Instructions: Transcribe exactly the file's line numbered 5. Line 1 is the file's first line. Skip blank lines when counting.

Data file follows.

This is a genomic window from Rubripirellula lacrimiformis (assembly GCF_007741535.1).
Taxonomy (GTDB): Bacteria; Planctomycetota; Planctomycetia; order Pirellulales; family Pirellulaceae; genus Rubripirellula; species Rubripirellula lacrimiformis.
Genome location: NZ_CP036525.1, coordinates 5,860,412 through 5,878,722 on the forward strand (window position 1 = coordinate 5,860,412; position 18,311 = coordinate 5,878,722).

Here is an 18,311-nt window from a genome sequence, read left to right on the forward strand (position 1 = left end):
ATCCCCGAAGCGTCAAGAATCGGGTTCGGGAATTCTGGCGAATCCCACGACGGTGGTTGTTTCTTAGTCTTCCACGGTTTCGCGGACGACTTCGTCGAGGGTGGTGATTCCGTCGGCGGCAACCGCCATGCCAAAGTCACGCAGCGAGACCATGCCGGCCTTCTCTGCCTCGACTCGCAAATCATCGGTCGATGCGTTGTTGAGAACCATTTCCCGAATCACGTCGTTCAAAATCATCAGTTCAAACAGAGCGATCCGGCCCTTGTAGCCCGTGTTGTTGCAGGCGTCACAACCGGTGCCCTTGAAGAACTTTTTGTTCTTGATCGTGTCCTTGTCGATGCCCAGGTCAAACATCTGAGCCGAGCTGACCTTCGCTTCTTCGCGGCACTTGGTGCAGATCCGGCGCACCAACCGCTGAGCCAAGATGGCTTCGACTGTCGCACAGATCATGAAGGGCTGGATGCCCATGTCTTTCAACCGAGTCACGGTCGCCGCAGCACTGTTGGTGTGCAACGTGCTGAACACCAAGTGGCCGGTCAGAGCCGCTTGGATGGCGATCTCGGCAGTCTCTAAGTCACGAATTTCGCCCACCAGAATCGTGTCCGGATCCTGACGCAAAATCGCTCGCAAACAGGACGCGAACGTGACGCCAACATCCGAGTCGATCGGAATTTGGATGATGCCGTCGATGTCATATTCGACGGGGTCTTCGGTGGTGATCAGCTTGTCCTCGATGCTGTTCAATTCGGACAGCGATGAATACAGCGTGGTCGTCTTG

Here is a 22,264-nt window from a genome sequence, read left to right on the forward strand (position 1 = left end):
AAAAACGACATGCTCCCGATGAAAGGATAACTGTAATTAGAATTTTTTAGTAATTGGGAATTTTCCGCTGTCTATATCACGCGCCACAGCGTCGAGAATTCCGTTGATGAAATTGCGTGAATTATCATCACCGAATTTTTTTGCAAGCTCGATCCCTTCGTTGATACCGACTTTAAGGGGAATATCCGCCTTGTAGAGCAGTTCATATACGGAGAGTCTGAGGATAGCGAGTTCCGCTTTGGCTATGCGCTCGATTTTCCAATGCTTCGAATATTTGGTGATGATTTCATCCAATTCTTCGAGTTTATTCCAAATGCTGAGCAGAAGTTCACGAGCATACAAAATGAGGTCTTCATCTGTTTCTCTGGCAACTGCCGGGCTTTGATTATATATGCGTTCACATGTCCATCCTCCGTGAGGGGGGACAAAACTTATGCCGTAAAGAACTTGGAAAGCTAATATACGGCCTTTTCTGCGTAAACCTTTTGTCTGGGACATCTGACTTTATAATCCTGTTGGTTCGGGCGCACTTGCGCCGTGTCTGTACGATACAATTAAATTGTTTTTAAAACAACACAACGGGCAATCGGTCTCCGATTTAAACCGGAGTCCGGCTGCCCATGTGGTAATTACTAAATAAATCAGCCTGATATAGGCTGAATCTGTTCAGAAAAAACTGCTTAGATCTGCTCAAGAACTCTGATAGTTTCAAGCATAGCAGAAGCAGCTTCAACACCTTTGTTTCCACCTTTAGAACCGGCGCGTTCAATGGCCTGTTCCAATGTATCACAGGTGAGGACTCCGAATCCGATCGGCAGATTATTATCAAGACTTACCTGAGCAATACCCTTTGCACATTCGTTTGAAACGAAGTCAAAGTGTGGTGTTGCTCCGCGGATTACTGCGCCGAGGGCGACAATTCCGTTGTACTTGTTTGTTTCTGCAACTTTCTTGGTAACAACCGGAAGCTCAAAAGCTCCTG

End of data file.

ATCCCCGAAGCGTCAAGAATCGGGTTCGGGAATTCTGGCGAATCCCACGACGGTGGTTGTTTCTTAGTCTTCCACGGTTTCGCGGACGACTTCGTCGAGGGTGGTGATTCCGTCGGCGGCAACCGCCATGCCAAAGTCACGCAGCGAGACCATGCCGGCCTTCTCTGCCTCGACTCGCAAATCATCGGTCGATGCGTTGTTGAGAACCATTTCCCGAATCACGTCGTTCAAAATCATCAGTTCAAACAGAGCGATCCGGCCCTTGTAGCCCGTGTTGTTGCAGGCGTCACAACCGGTGCCCTTGAAGAACTTTTTGTTCTTGATCGTGTCCTTGTCGATGCCCAGGTCAAACATCTGAGCCGAGCTGACCTTCGCTTCTTCGCGGCACTTGGTGCAGATCCGGCGCACCAACCGCTGAGCCAAGATGGCTTCGACTGTCGCACAGATCATGAAGGGCTGGATGCCCATGTCTTTCAACCGAGTCACGGTCGCCGCAGCACTGTTGGTGTGCAACGTGCTGAACACCAAGTGGCCGGTCAGAGCCGCTTGGATGGCGATCTCGGCAGTCTCTAAGTCACGAATTTCGCCCACCAGAATCGTGTCCGGATCCTGACGCAAAATCGCTCGCAAACAGGACGCGAACGTGACGCCAACATCCGAGTCGATCGGAATTTGGATGATGCCGTCGATGTCATATTCGACGGGGTCTTCGGTGGTGATCAGCTTGTCCTCGATGCTGTTCAATTCGGACAGCGATGAATACAGCGTGGTCGTCTTG